Telecom

Burundi: Lumitel employees denounce unfair working conditions

About 400 staff members of Vietel Burundi Cell Company known as “Lumitel” throughout the country have organized a demonstration peaceful march in the morning of 7 August to stand against harsh and unfair working conditions. All of them were wearing black shirts and T-shirts. “We would like to show our growing disenchantment before starting our daily activities”, says one of them.

Lumitel employees say they are engaged in a pacific fight to defend their working conditions

Lumitel employees say they are engaged in a pacific fight to defend their working conditions

He says Lumitel Cell Company never offers good working conditions to employees. “New employees successively sign a three-month, a one year and a three -year contract. While they are about to sign a permanent contract, they are dismissed from work,” he says.
N. M., another employee, says 63 employees have already been dismissed since Vietel Company has started operating in Burundi. “And about 104 employees will be dismissed at the end of this year”, says another employee.

The same employee also says the seniority allowances are not well calculated: “We ignore how the managing director works them out given that we sometimes receive our payment through Lumicash- cell phone operations”, he says adding that the annual leave is not paid.

According to employees, Vietel Cell Company organized several meetings in vain. Since January 2018, he says, Vietel Managing Director told the staff that the business climate in Burundi is not promising, the reason why it is impossible to conclude permanent contracts. “He said the business climate does not allow the company to renew the operating licenses in Burundi,” he says.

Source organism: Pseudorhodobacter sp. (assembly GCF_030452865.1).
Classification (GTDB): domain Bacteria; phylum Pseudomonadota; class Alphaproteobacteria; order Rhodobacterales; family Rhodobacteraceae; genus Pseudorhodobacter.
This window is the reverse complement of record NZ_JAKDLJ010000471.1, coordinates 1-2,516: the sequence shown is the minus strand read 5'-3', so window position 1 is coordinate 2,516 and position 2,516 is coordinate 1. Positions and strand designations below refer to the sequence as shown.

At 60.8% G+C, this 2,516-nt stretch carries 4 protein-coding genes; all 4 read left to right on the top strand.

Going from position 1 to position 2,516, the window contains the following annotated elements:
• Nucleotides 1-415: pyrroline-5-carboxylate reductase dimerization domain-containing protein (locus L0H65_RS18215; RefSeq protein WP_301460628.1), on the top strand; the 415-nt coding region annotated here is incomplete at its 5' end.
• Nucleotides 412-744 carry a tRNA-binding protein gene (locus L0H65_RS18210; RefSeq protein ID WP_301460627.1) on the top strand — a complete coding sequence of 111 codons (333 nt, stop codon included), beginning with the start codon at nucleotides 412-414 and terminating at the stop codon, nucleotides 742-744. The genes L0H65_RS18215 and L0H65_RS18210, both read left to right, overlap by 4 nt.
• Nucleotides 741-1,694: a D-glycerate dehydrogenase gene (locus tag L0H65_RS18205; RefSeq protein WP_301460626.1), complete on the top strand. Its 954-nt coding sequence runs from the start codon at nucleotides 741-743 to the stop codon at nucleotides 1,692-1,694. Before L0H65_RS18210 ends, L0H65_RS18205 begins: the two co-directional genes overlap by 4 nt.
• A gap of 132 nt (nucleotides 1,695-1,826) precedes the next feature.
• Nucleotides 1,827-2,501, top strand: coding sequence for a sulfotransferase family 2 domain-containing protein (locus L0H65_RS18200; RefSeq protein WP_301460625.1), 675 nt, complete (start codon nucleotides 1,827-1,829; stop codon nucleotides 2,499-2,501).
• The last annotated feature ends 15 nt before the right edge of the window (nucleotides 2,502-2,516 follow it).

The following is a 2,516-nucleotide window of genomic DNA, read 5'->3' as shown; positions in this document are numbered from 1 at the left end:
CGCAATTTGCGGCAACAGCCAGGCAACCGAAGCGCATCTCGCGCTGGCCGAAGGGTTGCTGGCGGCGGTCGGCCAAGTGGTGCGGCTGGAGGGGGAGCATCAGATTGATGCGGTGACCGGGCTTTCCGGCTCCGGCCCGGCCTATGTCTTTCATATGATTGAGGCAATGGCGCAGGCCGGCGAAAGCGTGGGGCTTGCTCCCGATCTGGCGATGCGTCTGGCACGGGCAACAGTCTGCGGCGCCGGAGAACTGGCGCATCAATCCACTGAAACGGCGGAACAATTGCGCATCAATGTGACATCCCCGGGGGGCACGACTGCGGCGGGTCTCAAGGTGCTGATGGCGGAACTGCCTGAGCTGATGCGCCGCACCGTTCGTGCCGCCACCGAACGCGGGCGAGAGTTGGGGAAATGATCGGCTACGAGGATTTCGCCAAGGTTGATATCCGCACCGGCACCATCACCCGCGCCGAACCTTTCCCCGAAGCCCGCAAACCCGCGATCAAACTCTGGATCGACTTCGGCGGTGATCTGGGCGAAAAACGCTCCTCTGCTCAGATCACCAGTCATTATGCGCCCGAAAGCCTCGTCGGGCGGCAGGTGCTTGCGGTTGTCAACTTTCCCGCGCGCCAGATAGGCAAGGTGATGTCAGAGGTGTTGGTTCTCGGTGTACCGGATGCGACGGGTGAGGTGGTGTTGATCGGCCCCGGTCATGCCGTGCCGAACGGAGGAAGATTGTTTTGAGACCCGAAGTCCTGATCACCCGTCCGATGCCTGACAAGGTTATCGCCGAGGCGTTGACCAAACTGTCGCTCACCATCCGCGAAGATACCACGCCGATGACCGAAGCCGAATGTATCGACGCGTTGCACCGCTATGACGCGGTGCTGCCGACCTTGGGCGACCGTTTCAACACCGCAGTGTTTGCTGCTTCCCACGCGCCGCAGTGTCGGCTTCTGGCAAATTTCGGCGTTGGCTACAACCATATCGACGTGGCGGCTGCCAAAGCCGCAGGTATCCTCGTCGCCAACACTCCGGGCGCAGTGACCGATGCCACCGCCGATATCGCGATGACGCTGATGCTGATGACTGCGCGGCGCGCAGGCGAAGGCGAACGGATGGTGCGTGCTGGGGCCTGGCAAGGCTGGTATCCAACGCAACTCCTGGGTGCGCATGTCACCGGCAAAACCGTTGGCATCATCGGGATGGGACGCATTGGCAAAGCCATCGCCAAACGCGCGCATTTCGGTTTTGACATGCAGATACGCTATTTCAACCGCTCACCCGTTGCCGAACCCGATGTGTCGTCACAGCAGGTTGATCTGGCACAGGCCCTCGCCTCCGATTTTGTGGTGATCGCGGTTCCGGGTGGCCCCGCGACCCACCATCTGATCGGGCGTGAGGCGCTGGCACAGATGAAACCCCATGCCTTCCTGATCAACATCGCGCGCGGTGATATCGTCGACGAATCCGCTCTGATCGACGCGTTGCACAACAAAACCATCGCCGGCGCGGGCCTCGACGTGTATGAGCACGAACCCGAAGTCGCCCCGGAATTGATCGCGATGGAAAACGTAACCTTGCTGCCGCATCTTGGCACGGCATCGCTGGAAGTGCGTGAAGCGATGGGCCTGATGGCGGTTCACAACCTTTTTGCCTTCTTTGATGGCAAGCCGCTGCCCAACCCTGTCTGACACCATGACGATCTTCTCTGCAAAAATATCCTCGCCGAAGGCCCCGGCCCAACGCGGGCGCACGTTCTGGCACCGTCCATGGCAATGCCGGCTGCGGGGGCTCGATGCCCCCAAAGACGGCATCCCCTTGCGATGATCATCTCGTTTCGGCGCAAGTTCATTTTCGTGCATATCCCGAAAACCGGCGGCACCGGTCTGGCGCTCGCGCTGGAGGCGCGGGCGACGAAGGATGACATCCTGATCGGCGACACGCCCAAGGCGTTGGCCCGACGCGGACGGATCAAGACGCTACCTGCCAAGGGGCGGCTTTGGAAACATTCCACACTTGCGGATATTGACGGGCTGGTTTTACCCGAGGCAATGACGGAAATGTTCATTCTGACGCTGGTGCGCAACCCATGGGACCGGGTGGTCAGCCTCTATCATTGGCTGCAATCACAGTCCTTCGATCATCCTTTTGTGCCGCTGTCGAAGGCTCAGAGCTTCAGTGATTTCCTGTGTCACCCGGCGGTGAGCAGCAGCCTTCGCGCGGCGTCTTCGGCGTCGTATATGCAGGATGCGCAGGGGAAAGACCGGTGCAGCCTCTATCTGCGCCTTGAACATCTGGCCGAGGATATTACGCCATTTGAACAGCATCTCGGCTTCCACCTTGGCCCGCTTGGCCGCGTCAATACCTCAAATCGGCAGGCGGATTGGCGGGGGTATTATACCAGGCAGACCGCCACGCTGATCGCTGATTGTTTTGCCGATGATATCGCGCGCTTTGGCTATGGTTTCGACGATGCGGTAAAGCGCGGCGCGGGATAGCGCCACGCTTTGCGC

Vietel Staff have voiced their concerns through a correspondence sent to the office of the work inspection in Burundi. According to the recommendations of Burundi work inspection office, about 250 employees of Vietel Cell Company would have permanent contracts at the beginning of this year.

Vietel employees call upon Burundi government to intervene to find solutions. “Even Burundi government loses if the company doesn’t pay the workers income tax and insurance fees’”, he says. The dismissed employees are replaced by trainees and assistants. Iwacu has tried to contact Vietel Managing Director but he didn’t want to express himself.

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